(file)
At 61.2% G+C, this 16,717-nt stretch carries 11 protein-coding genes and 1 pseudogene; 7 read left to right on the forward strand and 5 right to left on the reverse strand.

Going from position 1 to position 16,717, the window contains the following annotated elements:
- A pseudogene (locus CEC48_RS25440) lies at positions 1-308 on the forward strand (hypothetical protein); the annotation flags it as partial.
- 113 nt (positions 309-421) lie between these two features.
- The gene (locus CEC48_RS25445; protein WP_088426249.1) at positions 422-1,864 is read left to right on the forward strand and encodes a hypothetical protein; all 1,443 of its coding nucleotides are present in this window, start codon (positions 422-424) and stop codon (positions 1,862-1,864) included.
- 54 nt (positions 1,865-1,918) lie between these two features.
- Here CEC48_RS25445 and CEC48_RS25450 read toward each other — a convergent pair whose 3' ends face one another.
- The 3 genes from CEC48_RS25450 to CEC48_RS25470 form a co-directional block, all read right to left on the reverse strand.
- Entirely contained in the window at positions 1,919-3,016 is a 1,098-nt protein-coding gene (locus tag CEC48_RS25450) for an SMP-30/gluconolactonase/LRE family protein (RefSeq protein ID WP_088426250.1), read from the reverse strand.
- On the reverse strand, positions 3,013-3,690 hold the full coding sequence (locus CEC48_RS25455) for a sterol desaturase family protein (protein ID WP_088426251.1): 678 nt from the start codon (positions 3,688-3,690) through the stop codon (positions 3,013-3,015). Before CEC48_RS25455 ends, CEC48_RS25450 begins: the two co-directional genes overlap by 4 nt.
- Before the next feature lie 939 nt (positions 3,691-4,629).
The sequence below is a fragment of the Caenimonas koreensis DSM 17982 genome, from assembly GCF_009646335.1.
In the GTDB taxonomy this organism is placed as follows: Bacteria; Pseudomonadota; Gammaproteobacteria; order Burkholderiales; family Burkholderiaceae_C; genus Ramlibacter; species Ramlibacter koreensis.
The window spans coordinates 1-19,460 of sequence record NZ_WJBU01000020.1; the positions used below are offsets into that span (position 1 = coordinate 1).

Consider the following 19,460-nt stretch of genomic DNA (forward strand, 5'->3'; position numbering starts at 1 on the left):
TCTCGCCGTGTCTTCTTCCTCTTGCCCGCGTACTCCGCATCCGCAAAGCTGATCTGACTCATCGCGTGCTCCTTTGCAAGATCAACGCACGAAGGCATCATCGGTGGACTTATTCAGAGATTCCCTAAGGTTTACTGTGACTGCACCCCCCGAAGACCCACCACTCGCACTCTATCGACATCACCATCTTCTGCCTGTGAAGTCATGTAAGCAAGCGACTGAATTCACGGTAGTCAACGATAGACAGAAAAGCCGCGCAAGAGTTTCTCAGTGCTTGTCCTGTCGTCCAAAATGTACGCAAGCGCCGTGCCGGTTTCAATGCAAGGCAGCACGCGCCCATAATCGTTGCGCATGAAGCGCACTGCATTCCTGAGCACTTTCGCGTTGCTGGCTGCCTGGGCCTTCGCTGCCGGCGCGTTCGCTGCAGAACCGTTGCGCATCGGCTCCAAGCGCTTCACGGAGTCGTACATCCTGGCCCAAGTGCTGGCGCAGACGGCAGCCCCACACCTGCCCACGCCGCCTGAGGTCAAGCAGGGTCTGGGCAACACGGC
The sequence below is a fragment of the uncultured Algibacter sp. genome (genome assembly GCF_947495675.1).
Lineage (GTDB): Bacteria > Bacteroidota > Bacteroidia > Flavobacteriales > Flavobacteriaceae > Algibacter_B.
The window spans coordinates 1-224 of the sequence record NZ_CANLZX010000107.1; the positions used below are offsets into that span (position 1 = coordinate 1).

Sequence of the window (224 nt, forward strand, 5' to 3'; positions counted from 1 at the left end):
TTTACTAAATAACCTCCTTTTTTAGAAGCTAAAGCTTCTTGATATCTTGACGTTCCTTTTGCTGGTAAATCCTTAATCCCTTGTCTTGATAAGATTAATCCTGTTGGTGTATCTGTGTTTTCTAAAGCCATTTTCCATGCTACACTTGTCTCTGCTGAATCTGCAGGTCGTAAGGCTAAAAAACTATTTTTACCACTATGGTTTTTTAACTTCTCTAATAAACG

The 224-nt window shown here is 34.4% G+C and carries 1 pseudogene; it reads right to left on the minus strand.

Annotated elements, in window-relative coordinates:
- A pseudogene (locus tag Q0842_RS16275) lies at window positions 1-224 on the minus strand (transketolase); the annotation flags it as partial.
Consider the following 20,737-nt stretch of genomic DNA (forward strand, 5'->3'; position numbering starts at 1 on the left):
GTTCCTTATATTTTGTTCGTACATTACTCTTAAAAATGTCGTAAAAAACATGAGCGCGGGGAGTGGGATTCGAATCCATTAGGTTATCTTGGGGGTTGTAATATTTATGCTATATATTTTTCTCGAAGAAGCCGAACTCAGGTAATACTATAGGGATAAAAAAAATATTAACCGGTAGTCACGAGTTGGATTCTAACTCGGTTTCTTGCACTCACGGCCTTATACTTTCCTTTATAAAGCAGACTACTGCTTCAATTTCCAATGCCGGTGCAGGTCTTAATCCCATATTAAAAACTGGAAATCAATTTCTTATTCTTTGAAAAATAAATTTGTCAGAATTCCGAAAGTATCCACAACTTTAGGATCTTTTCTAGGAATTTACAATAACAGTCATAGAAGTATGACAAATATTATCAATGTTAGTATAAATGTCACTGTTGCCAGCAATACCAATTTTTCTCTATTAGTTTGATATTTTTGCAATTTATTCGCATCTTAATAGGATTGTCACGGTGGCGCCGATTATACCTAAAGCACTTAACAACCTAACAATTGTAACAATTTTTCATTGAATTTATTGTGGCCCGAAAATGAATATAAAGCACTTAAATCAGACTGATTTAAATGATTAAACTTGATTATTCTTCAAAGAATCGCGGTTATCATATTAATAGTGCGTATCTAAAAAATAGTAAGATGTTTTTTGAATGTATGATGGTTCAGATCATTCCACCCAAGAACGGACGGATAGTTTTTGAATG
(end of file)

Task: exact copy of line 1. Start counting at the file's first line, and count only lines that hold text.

At 61.2% G+C, this 16,717-nt stretch carries 11 protein-coding genes and 1 pseudogene; 7 read left to right on the forward strand and 5 right to left on the reverse strand.